Preserving nature in Las Vegas (Part 3)
Las Vegas, Nevada is certainly well-known for the casinos, glitzy nightlife, excessive wants and expensive lifestyle. Did you know that Las Vegas means “the meadows” in Spanish? It was named this by explorers who found the springs and meadows surrounding the area. Not too far off the famous Strip are quiet parks, nature preserves and neighborhoods. Justin and I decided we needed some quiet spaces and time together in nature so we got in our rental car and headed off to explore.
Our first stop was the Clark County Wetlands Park. The park includes 2,900 acres along the Las Vegas Wash. This waterway is considered an “urban river” comprised of water from urban runoff, shallow groundwater, reclaimed water, and storm water. An exhibit sign describes wetlands “as “kidneys” of the environment, cleaning the water that runs through them, filtering out harmful residues from fertilizers, oils, and other harmful contaminants” found on roadways and in surrounding areas.
The Wetlands Park nature preserve is 210 acres with a 112 acre mitigation pond that is home to much native wildlife and migratory birds. A nature center welcomes visitors to the area. The building is LEED certified and is a beautiful, energy-efficient area. An auditorium shows an orientation film for the Wetlands Park, highlighting various areas of the land. The nature center gallery area contains interactive exhibits, dioramas with life-size wildlife and vegetation exhibits, a model of the surrounding land, and a gift shop. Justin and I both enjoyed exploring the nature center and stayed busy with the interactive exhibits. I highly recommend checking out the nature center and film before heading outside to the trails.
Walking through the Wetlands Park is certainly different from our parks and trail systems in Michigan. The vegetation is different and most of where you look is dry, rocky areas. The Las Vegas Wash made for an interesting contrast. You also learn how precious a resource, such as water, is
and how easy it is to take it for granted until you are scrambling to revive it. And you want to be smart when walking through any park or trail system – bring water, hat, sunglasses and sunscreen (and use all of them!). I liked that there were many hiking trails where bikes weren’t allowed so you could enjoy a quiet, relaxing walk. We also found some geocaches while wandering through this nature preserve. We encountered two women looking for the same cache so enjoyed a conversation about interesting finds.
Our adventures next took us to the Springs Preserve, off of Valley View Blvd near US95. The 180-acre preserve offers much for visitors to enjoy – museums, botanical gardens and interpretive trails through wetlands and desert lands. You can very easily forget that the hustle and bustle of the casinos and restaurants is not too far away. Many events and classes are held here, and special events such as weddings can be hosted in the gardens or building. The botanical gardens boast 110 acres of gardens and wildlife habitats, including the largest collection of Mojave Desert cacti. I loved wandering through the gardens; the grounds are well-designed and laid out for an enjoyable visit and, even in the desert’s winter, the gardens looked beautiful. If we lived closer I would definitely purchase a membership and take advantage of some of the classes offered – how to grow tomatoes in the desert, picking the right soil for planting, attracting wildlife to your gardens and more. There is a big children’s area that welcomes families to play and explore. The Sustainability Gallery lets visitors discover an eco-friendly lifestyle by wandering through a sustainable house, learning about compost and alternative energy, and testing your knowledge on water conservation and recycling through interactive video games. The exhibit designers did a great job of presenting the information in a fun, interactive, easy to understand way.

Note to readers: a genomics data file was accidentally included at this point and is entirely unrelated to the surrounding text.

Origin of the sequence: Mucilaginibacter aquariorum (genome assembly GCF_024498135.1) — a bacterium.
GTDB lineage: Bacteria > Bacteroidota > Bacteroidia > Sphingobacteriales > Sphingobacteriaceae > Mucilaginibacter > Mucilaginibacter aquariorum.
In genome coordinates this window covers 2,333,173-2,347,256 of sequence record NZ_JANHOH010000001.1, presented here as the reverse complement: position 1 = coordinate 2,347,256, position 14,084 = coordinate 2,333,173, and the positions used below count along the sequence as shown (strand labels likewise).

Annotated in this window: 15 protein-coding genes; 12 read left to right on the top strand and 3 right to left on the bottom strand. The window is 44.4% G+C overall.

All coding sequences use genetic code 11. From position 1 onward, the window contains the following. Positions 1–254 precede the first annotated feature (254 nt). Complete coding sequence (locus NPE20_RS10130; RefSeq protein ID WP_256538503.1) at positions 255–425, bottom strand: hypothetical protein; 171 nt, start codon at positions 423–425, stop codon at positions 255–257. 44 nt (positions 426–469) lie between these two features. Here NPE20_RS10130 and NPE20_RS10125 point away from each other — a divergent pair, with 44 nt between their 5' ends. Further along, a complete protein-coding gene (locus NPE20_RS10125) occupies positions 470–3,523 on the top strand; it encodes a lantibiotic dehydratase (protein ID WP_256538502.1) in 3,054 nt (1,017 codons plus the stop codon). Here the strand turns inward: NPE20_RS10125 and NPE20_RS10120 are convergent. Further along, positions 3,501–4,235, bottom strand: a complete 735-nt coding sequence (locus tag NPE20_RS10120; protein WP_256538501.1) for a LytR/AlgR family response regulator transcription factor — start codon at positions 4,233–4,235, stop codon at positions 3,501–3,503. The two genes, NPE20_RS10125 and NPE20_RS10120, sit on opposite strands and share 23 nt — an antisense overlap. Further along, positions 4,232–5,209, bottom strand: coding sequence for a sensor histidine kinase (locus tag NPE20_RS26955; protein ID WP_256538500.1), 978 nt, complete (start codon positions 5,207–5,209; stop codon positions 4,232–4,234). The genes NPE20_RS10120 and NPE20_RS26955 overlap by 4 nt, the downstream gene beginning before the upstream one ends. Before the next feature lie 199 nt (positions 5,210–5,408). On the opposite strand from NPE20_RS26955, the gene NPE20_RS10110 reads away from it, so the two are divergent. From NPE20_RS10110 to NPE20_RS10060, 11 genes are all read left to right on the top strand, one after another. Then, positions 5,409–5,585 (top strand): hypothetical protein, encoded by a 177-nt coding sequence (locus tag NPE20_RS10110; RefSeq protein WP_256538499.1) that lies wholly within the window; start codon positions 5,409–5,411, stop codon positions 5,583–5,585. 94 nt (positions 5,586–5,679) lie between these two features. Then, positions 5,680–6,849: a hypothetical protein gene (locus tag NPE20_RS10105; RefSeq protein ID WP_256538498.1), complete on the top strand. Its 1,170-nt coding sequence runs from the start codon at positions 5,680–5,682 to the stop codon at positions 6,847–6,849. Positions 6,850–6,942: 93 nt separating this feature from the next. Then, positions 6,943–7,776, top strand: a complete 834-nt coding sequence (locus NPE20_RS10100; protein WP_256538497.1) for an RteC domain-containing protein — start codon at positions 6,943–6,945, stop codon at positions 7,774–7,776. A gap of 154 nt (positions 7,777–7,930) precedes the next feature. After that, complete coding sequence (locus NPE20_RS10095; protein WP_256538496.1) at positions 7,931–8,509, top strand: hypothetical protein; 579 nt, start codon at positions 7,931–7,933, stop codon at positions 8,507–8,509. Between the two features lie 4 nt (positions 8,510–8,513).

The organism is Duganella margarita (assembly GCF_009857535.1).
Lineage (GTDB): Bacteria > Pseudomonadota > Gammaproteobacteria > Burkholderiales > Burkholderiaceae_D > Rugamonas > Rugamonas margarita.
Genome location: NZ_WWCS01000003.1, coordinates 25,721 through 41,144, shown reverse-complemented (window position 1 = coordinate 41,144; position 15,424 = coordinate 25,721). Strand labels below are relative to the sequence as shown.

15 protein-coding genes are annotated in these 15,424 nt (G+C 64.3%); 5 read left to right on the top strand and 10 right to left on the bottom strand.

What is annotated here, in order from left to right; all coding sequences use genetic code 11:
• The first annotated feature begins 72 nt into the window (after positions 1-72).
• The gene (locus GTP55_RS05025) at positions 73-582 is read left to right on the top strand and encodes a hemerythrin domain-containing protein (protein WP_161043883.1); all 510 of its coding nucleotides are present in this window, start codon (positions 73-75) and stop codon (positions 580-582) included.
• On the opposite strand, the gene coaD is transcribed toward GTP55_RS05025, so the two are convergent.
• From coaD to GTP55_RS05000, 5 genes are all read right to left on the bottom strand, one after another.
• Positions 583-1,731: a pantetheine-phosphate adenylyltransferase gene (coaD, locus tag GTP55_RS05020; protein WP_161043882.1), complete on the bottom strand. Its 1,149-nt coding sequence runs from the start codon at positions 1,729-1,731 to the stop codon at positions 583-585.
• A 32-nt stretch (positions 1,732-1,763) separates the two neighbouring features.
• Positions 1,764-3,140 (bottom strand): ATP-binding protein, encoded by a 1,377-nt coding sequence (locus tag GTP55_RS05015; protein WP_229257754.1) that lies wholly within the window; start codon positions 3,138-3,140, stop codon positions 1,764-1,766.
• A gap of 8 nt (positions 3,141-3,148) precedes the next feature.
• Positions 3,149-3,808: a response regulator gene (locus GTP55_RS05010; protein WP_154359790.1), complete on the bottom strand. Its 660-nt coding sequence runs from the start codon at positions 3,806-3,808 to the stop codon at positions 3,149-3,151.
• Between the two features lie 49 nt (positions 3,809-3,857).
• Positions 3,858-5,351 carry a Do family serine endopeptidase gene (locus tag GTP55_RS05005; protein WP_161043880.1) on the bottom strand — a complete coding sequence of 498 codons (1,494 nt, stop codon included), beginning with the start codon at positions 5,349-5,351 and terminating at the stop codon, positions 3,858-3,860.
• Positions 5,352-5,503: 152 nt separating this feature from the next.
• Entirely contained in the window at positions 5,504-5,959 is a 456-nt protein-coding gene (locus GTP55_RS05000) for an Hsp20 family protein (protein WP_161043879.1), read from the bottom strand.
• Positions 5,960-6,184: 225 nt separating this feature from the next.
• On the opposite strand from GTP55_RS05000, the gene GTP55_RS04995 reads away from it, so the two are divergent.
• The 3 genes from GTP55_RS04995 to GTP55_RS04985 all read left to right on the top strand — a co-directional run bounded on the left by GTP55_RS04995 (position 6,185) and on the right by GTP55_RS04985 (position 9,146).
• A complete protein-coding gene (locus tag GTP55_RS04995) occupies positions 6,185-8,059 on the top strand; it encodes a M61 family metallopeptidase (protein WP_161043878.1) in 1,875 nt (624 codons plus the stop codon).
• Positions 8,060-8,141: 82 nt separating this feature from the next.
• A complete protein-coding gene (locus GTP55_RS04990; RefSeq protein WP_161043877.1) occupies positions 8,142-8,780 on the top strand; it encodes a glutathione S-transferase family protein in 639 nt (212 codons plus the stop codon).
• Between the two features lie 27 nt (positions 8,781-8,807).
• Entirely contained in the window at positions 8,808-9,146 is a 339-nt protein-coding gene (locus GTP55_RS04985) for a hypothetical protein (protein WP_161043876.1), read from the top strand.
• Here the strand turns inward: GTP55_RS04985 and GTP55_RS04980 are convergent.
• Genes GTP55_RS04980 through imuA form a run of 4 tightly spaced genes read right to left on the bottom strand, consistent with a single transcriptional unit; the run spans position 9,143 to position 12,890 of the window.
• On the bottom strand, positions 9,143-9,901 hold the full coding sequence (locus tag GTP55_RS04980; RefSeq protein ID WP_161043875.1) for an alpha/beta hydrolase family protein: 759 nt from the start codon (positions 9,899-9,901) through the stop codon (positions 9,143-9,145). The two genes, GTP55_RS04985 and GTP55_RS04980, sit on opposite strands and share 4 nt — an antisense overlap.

In the middle of the gardens is DesertSol, the award-winning sustainable living home model built by UNLV students (it won a national competition and took second place in a global competition). This 743-square feet home demonstrates how to use solar energy as the only fuel source and how to live simply and eco-friendly (in a very cool looking house). Also on the property is the Origen Museum, which has many exhibits detailing life in the desert. An exhibit on Leonardo di Vinci: Machines on Motion, on display until May 4, shows blueprints and designs from the famous inventor. The Nevada State Museum also sits on the Spring Preserve’s property. It shares the history of the area, from the westward migration for settlements to the first casinos to the area’s expansion.
There are almost four miles of trails on the Springs Preserve property that meander through desert plants and historical settings. There is little coverage from the sun though, so bring sunscreen, a hat, water and sunglasses (this should be common hiking essentials in the desert!). For those who want to see the area but not walk, a train travels along the exterior trail (about 20 minutes). Biking is also allowed on these trails.
As you’ve hopefully realized, there is much to see and do surrounding the Las Vegas Strip. It is an area rich with history and full of fascinating wildlife, plants and resources. The trick for these desert communities is to ensure these resources are well taken care of for many generations to come. Although that is the trick for all of our communities, isn’t it?